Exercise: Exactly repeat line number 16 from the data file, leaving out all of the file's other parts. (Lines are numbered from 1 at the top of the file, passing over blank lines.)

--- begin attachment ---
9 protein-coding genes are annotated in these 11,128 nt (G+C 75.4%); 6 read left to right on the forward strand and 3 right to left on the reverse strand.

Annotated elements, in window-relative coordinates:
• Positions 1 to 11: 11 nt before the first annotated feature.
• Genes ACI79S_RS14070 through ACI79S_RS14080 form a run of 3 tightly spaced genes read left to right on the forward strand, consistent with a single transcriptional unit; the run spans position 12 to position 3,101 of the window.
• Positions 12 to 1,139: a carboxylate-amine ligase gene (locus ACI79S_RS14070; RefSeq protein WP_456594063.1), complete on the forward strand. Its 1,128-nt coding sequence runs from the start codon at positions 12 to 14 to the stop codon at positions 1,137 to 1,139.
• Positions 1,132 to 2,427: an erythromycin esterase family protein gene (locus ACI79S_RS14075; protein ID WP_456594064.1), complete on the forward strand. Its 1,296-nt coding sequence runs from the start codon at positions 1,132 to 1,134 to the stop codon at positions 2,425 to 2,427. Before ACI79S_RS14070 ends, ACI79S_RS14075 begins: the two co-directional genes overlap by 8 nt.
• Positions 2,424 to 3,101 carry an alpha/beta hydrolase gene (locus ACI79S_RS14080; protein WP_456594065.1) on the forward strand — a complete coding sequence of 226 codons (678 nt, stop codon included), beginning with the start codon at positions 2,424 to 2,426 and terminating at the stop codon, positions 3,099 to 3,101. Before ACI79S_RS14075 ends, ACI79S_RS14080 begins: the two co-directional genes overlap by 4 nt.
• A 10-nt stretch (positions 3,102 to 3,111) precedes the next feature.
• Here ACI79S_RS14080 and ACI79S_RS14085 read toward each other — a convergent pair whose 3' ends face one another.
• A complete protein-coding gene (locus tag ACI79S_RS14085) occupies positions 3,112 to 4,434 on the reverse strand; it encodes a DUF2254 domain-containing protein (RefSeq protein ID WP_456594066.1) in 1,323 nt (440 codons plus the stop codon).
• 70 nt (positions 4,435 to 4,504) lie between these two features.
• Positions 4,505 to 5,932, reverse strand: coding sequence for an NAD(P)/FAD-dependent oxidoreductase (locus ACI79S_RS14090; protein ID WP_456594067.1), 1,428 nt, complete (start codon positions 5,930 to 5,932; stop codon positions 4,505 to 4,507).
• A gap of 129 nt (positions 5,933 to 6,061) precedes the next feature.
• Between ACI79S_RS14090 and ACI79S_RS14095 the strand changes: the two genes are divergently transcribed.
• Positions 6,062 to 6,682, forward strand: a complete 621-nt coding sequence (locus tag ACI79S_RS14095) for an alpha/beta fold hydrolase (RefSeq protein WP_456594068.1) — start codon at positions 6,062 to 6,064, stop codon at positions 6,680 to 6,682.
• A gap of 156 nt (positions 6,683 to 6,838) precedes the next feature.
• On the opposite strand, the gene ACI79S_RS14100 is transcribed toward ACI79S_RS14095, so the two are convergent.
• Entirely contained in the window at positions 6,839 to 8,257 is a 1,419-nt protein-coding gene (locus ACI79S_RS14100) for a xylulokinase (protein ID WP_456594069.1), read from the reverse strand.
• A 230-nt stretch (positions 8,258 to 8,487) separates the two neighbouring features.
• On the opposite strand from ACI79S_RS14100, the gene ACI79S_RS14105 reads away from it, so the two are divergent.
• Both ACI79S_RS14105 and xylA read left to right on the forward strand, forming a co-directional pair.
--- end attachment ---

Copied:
• A gap of 156 nt (positions 6,683 to 6,838) precedes the next feature.